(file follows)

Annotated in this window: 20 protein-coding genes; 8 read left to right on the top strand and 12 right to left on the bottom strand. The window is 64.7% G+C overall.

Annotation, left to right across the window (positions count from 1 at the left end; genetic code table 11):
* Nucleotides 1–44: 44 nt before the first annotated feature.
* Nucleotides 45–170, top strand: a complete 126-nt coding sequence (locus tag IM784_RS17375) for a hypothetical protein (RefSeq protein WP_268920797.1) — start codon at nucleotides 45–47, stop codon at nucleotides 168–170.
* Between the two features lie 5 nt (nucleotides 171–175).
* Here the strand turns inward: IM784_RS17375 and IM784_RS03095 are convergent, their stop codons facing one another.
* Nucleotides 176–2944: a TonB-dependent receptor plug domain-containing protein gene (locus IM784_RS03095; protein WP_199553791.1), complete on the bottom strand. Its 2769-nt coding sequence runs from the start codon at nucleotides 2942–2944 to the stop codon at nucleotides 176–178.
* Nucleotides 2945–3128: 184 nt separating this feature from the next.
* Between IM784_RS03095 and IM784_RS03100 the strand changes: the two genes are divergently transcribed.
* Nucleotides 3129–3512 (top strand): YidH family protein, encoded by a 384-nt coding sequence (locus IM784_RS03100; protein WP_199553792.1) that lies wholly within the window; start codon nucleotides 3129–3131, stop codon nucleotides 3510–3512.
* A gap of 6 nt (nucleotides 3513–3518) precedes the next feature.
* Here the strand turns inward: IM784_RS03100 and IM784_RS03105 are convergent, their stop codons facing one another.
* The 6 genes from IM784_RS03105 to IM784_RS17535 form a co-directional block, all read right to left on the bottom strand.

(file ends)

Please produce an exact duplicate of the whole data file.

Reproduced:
Annotated in this window: 20 protein-coding genes; 8 read left to right on the top strand and 12 right to left on the bottom strand. The window is 64.7% G+C overall.

Annotation, left to right across the window (positions count from 1 at the left end; genetic code table 11):
* Nucleotides 1–44: 44 nt before the first annotated feature.
* Nucleotides 45–170, top strand: a complete 126-nt coding sequence (locus tag IM784_RS17375) for a hypothetical protein (RefSeq protein WP_268920797.1) — start codon at nucleotides 45–47, stop codon at nucleotides 168–170.
* Between the two features lie 5 nt (nucleotides 171–175).
* Here the strand turns inward: IM784_RS17375 and IM784_RS03095 are convergent, their stop codons facing one another.
* Nucleotides 176–2944: a TonB-dependent receptor plug domain-containing protein gene (locus IM784_RS03095; protein WP_199553791.1), complete on the bottom strand. Its 2769-nt coding sequence runs from the start codon at nucleotides 2942–2944 to the stop codon at nucleotides 176–178.
* Nucleotides 2945–3128: 184 nt separating this feature from the next.
* Between IM784_RS03095 and IM784_RS03100 the strand changes: the two genes are divergently transcribed.
* Nucleotides 3129–3512 (top strand): YidH family protein, encoded by a 384-nt coding sequence (locus IM784_RS03100; protein WP_199553792.1) that lies wholly within the window; start codon nucleotides 3129–3131, stop codon nucleotides 3510–3512.
* A gap of 6 nt (nucleotides 3513–3518) precedes the next feature.
* Here the strand turns inward: IM784_RS03100 and IM784_RS03105 are convergent, their stop codons facing one another.
* The 6 genes from IM784_RS03105 to IM784_RS17535 form a co-directional block, all read right to left on the bottom strand.